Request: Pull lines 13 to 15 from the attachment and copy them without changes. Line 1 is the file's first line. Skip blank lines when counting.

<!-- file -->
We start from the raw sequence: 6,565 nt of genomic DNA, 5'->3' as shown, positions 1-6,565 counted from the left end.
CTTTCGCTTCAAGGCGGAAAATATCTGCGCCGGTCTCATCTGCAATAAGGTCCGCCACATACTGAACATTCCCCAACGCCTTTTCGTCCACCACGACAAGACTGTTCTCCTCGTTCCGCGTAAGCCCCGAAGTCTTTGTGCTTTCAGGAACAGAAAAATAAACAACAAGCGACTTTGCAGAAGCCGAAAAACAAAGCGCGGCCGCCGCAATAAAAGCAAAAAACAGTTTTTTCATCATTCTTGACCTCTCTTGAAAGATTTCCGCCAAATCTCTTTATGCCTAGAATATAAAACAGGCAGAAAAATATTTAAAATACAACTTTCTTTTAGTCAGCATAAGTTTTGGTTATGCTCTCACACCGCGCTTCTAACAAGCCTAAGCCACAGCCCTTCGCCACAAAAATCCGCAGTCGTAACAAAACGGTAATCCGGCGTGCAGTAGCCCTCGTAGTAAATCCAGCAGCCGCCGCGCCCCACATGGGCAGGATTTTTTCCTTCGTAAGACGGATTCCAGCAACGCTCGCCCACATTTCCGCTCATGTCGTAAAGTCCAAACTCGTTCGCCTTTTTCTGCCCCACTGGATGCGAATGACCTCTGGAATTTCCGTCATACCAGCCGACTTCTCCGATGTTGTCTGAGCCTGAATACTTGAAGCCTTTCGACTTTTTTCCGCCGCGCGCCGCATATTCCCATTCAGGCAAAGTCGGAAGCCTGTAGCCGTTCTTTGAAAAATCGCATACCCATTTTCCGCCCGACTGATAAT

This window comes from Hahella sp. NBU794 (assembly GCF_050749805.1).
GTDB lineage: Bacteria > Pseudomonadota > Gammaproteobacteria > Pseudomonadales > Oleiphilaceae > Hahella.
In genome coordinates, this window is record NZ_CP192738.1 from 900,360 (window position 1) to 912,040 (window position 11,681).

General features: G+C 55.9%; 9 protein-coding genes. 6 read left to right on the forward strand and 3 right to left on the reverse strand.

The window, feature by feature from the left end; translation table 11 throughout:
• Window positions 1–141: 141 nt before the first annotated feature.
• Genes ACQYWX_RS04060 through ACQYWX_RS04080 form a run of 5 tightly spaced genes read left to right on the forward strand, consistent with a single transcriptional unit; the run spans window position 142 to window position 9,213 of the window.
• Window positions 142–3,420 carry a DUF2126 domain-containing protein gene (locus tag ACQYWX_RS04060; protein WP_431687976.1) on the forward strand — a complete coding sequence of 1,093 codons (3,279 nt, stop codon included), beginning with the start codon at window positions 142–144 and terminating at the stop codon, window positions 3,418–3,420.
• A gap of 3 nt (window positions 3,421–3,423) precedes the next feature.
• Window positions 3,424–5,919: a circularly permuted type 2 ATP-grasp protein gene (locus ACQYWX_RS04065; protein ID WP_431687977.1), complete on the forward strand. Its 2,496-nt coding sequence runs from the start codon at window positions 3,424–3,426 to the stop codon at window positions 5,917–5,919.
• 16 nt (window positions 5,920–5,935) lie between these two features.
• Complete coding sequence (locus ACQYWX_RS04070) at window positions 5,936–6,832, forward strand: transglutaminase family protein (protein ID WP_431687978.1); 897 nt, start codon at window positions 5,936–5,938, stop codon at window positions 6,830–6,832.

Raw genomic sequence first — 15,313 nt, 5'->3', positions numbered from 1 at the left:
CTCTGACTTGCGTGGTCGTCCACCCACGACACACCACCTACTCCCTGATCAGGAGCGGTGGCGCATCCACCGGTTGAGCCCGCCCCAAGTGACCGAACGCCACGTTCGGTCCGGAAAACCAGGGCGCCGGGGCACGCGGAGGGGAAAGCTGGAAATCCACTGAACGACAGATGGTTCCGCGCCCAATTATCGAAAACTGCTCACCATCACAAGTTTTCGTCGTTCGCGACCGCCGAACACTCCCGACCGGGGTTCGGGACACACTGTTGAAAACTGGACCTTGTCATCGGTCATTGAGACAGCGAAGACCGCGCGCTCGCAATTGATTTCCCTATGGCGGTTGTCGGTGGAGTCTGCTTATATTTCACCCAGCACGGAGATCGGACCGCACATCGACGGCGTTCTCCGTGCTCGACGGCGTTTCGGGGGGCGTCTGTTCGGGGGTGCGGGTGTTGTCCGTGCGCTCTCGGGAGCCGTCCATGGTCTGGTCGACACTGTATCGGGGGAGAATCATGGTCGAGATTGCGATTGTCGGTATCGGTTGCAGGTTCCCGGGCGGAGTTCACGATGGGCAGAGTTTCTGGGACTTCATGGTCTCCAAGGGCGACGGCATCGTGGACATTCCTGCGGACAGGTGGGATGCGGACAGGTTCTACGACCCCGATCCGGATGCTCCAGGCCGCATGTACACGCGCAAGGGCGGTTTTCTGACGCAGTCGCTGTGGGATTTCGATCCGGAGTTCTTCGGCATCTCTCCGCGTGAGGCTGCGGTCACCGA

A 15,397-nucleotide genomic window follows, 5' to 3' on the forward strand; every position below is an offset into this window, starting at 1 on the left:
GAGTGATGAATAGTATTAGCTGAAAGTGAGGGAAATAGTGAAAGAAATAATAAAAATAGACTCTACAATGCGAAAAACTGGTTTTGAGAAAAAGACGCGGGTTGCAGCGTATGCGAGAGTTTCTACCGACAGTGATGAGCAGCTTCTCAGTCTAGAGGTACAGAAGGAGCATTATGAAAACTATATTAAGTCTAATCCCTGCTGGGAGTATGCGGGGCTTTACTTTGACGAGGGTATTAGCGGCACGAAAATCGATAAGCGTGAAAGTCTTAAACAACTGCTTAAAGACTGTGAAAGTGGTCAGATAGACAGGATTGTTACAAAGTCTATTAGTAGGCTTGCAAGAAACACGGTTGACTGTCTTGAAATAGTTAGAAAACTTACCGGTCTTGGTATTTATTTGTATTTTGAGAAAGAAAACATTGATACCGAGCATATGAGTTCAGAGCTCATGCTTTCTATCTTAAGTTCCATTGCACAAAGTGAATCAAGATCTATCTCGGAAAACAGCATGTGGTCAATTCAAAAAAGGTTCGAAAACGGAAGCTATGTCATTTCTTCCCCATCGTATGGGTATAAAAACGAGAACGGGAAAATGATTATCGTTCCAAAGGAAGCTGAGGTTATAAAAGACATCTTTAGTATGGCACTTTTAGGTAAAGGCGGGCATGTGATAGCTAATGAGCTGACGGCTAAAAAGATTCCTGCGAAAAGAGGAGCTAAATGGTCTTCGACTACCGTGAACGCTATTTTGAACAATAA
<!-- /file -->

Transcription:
• 16 nt (window positions 5,920–5,935) lie between these two features.
• Complete coding sequence (locus ACQYWX_RS04070) at window positions 5,936–6,832, forward strand: transglutaminase family protein (protein ID WP_431687978.1); 897 nt, start codon at window positions 5,936–5,938, stop codon at window positions 6,830–6,832.

Raw genomic sequence first — 15,313 nt, 5'->3', positions numbered from 1 at the left: